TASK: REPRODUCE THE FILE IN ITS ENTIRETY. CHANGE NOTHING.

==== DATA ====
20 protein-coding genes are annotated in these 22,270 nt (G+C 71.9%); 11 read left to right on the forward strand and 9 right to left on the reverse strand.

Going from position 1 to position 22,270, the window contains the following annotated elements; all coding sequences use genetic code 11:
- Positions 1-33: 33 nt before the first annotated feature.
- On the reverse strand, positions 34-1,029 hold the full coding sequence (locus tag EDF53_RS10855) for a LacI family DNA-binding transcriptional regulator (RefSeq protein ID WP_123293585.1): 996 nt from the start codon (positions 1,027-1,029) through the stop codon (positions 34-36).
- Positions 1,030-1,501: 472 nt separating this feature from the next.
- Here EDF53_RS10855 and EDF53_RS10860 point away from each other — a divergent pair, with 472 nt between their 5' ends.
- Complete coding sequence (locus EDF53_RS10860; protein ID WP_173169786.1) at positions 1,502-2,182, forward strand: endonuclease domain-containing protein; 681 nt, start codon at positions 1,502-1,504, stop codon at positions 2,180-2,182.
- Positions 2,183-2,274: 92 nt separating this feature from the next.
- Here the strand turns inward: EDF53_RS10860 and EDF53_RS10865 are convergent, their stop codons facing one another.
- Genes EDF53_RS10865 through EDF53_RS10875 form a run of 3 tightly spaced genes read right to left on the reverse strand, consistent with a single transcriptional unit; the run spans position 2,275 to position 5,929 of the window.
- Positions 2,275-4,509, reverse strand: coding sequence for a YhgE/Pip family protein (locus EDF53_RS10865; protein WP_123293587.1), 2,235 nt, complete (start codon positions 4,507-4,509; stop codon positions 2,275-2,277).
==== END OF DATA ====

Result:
20 protein-coding genes are annotated in these 22,270 nt (G+C 71.9%); 11 read left to right on the forward strand and 9 right to left on the reverse strand.

Going from position 1 to position 22,270, the window contains the following annotated elements; all coding sequences use genetic code 11:
- Positions 1-33: 33 nt before the first annotated feature.
- On the reverse strand, positions 34-1,029 hold the full coding sequence (locus tag EDF53_RS10855) for a LacI family DNA-binding transcriptional regulator (RefSeq protein ID WP_123293585.1): 996 nt from the start codon (positions 1,027-1,029) through the stop codon (positions 34-36).
- Positions 1,030-1,501: 472 nt separating this feature from the next.
- Here EDF53_RS10855 and EDF53_RS10860 point away from each other — a divergent pair, with 472 nt between their 5' ends.
- Complete coding sequence (locus EDF53_RS10860; protein ID WP_173169786.1) at positions 1,502-2,182, forward strand: endonuclease domain-containing protein; 681 nt, start codon at positions 1,502-1,504, stop codon at positions 2,180-2,182.
- Positions 2,183-2,274: 92 nt separating this feature from the next.
- Here the strand turns inward: EDF53_RS10860 and EDF53_RS10865 are convergent, their stop codons facing one another.
- Genes EDF53_RS10865 through EDF53_RS10875 form a run of 3 tightly spaced genes read right to left on the reverse strand, consistent with a single transcriptional unit; the run spans position 2,275 to position 5,929 of the window.
- Positions 2,275-4,509, reverse strand: coding sequence for a YhgE/Pip family protein (locus EDF53_RS10865; protein WP_123293587.1), 2,235 nt, complete (start codon positions 4,507-4,509; stop codon positions 2,275-2,277).